I read this blog piece a few days ago http://tatterhoodblog.com/2014/03/16/siri/ , which resonated with me on many levels. We are fortunate to have the ability to connect with people from all over the world with the click of a button. Barring time differences we can speak face to face with them as well as converse via various technologies unthought-of in quite recent history. Technology can be a burden but also a gift. Personally, I have met other writers from as far away as America and Warsaw, to name just two. People I would never have met any other way. The American writer posted on a non-writing site and our reponses to a topic were so familiar we began emailing each other. After several months, we found out our lives were mirrors of each other’s life experiences. This culminated in us visiting each ‘homes and becoming firm friends. We call each Soul Sister. The young woman from Warsaw, blogged how she felt alone in her writing, this was a call I could not ignore, so responded with a membership to my writers group as we have virtual as well as local members. www.wfscsherwoodpark.com She has since managed to publish her work and enjoys the connection with other writers. This is the positive side of the internet, as well as research possibilities for anything under the sun, we care to find out about. Our curiosity for knowledge can be satisfied with almost no effort at all.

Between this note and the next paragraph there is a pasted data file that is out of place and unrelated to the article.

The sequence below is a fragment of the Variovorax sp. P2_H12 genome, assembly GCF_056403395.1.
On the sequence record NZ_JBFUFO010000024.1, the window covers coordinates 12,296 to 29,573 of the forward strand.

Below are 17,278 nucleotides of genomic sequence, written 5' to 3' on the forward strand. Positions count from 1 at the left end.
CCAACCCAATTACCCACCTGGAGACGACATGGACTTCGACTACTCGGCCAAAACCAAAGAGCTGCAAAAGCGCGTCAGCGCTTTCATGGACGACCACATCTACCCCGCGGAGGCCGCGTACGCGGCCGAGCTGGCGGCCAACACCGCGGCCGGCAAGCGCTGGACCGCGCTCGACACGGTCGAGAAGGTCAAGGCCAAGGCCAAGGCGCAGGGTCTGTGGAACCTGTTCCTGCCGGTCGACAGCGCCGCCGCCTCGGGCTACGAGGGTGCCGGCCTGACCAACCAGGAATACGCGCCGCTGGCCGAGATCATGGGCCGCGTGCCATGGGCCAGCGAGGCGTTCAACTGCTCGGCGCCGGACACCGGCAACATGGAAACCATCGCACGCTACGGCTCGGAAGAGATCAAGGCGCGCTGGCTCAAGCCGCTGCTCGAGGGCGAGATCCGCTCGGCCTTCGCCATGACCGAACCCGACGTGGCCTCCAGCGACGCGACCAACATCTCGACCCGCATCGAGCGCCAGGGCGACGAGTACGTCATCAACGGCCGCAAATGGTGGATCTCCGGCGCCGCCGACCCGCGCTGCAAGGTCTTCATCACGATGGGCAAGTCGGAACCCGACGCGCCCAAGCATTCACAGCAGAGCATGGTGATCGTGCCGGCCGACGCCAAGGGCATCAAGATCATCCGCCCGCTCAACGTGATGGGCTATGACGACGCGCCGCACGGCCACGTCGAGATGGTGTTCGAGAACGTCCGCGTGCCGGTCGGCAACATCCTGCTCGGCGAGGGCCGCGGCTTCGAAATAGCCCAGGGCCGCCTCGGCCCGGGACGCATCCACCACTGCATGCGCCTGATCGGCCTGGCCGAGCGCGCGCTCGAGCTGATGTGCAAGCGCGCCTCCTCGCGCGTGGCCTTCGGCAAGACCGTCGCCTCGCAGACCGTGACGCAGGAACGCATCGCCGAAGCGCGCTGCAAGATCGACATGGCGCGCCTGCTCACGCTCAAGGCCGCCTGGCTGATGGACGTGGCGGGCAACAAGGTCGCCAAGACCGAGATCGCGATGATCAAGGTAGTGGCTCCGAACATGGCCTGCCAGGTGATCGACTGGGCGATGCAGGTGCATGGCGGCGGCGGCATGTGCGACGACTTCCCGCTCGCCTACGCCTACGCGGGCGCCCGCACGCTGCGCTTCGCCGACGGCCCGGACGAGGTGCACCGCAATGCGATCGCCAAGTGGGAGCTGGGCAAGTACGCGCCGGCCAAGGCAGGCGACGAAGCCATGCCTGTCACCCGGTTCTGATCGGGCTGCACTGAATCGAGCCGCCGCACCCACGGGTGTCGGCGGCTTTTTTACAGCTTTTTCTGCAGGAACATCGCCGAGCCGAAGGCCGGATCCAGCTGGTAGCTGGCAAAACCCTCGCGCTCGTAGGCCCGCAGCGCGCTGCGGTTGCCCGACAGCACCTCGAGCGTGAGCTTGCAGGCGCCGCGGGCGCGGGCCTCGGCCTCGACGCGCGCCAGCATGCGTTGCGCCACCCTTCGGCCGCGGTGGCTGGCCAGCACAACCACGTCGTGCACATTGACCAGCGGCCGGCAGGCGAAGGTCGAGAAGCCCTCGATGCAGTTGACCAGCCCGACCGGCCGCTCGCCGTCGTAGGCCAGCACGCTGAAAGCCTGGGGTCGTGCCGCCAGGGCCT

However, not all connections can become physical ones and that is the shame of the internet. We cannot jump on a ‘plane at the drop of a hat in order to travel to far away countries to visit these contacts, for the most part. Our ‘relationships’ are limited to short conversations and ‘funny’ facebook posts. In short it is not a’ true’ friendship with shared experiences but that being said, still important connections for a host of reasons.
Do we hold these ‘virtual’ relationships above physical ones though? Are we so wrapped up in them that we do not connect with those around us?
How many of you open a conversation in a coffee shop, on a train or bus, even in the food store? People around us are as interesting as those on the computer screen. Has technology taken this ability away? I remember watching my Mother striking up conversations with complete strangers all the time. As a shy child I found this alarming but as I grew up I realized without human contact, we become isolated in a crowd.
We should not be afraid to connect with people – everyone has an interesting story to share after all. Who knows it might be a story idea.
What has been your experience with internet contacts?